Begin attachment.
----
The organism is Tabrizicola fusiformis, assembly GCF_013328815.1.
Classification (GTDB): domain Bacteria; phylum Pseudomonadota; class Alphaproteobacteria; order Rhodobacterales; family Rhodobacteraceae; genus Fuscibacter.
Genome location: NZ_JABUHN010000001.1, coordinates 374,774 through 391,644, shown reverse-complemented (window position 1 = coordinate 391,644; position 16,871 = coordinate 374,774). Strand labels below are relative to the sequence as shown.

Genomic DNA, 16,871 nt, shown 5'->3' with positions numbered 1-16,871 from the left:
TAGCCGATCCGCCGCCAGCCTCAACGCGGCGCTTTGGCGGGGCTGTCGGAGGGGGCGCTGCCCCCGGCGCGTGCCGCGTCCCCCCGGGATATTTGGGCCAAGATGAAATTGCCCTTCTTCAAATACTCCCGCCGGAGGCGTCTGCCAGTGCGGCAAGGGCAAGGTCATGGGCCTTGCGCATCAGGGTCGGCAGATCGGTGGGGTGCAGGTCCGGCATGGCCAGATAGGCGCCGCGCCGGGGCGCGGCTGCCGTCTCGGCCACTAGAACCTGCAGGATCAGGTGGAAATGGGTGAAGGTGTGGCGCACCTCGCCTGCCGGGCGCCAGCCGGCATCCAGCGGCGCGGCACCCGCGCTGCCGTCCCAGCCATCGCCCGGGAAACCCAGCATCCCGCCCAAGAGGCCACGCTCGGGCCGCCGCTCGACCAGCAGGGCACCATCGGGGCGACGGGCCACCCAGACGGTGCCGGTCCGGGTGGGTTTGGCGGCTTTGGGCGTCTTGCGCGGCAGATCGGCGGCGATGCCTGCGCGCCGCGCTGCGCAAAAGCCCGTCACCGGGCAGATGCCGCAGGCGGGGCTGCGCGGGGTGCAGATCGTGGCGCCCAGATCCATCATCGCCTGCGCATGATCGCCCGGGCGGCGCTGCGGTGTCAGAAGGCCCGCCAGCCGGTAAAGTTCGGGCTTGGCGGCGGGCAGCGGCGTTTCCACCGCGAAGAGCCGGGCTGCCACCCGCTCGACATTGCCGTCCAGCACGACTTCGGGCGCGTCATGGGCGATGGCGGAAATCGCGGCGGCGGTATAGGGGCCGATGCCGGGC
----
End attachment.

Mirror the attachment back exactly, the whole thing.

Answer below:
The organism is Tabrizicola fusiformis, assembly GCF_013328815.1.
Classification (GTDB): domain Bacteria; phylum Pseudomonadota; class Alphaproteobacteria; order Rhodobacterales; family Rhodobacteraceae; genus Fuscibacter.
Genome location: NZ_JABUHN010000001.1, coordinates 374,774 through 391,644, shown reverse-complemented (window position 1 = coordinate 391,644; position 16,871 = coordinate 374,774). Strand labels below are relative to the sequence as shown.

Genomic DNA, 16,871 nt, shown 5'->3' with positions numbered 1-16,871 from the left:
TAGCCGATCCGCCGCCAGCCTCAACGCGGCGCTTTGGCGGGGCTGTCGGAGGGGGCGCTGCCCCCGGCGCGTGCCGCGTCCCCCCGGGATATTTGGGCCAAGATGAAATTGCCCTTCTTCAAATACTCCCGCCGGAGGCGTCTGCCAGTGCGGCAAGGGCAAGGTCATGGGCCTTGCGCATCAGGGTCGGCAGATCGGTGGGGTGCAGGTCCGGCATGGCCAGATAGGCGCCGCGCCGGGGCGCGGCTGCCGTCTCGGCCACTAGAACCTGCAGGATCAGGTGGAAATGGGTGAAGGTGTGGCGCACCTCGCCTGCCGGGCGCCAGCCGGCATCCAGCGGCGCGGCACCCGCGCTGCCGTCCCAGCCATCGCCCGGGAAACCCAGCATCCCGCCCAAGAGGCCACGCTCGGGCCGCCGCTCGACCAGCAGGGCACCATCGGGGCGACGGGCCACCCAGACGGTGCCGGTCCGGGTGGGTTTGGCGGCTTTGGGCGTCTTGCGCGGCAGATCGGCGGCGATGCCTGCGCGCCGCGCTGCGCAAAAGCCCGTCACCGGGCAGATGCCGCAGGCGGGGCTGCGCGGGGTGCAGATCGTGGCGCCCAGATCCATCATCGCCTGCGCATGATCGCCCGGGCGGCGCTGCGGTGTCAGAAGGCCCGCCAGCCGGTAAAGTTCGGGCTTGGCGGCGGGCAGCGGCGTTTCCACCGCGAAGAGCCGGGCTGCCACCCGCTCGACATTGCCGTCCAGCACGACTTCGGGCGCGTCATGGGCGATGGCGGAAATCGCGGCGGCGGTATAGGGGCCGATGCCGGGC